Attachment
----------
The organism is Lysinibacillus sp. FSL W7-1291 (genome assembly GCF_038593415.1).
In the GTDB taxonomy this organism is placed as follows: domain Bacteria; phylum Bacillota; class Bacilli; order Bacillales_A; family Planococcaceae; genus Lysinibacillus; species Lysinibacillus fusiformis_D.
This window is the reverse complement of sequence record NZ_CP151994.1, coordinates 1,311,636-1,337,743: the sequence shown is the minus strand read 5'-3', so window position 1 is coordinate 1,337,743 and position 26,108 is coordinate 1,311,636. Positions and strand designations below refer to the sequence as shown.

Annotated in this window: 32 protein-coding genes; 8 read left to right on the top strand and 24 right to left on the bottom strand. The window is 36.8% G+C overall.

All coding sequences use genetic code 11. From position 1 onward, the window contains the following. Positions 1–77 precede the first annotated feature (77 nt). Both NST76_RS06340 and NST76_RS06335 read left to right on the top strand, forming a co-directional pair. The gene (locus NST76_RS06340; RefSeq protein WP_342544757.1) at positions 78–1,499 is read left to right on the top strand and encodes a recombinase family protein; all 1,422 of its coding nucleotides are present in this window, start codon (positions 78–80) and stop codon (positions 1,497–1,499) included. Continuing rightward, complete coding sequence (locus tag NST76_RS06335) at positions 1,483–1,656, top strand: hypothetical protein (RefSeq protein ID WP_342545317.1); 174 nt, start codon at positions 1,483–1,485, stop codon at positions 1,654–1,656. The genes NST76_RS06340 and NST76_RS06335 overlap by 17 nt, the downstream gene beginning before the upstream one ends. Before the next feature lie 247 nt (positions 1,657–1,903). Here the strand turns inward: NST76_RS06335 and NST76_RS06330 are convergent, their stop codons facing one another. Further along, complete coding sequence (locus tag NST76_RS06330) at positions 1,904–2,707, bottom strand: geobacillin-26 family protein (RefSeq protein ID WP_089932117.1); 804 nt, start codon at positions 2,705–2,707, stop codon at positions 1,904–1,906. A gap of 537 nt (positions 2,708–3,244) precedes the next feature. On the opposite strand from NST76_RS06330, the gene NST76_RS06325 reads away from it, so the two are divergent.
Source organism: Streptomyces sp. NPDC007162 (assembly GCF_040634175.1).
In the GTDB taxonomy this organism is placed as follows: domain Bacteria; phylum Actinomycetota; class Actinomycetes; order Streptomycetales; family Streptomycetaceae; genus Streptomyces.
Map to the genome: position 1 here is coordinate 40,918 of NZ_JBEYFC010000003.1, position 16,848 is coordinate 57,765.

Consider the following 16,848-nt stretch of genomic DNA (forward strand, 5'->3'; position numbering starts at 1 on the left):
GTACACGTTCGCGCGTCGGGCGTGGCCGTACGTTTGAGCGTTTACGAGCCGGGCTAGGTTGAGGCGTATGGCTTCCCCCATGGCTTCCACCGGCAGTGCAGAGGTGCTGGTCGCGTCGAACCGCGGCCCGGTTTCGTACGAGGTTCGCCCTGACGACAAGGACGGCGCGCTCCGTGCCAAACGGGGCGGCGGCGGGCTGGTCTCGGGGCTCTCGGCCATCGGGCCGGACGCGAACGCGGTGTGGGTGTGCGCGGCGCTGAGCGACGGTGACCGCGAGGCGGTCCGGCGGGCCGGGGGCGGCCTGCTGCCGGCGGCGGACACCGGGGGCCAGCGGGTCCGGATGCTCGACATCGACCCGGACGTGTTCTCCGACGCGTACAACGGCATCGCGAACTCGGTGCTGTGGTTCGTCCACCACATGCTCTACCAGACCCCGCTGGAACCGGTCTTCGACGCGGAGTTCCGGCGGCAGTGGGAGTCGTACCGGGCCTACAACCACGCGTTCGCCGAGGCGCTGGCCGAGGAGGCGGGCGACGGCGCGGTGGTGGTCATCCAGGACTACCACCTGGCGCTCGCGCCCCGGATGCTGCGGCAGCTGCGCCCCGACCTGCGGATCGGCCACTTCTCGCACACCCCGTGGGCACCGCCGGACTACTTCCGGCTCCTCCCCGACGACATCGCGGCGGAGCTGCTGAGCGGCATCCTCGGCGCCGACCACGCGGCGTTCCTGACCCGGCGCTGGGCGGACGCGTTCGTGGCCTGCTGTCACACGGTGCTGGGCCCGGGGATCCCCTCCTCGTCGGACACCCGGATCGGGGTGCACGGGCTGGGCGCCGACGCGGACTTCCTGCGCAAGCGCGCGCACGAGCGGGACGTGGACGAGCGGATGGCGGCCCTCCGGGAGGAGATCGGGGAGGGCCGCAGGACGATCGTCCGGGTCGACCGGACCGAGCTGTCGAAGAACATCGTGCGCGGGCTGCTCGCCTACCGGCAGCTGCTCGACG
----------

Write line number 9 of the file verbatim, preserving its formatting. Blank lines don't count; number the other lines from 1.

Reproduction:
Consider the following 16,848-nt stretch of genomic DNA (forward strand, 5'->3'; position numbering starts at 1 on the left):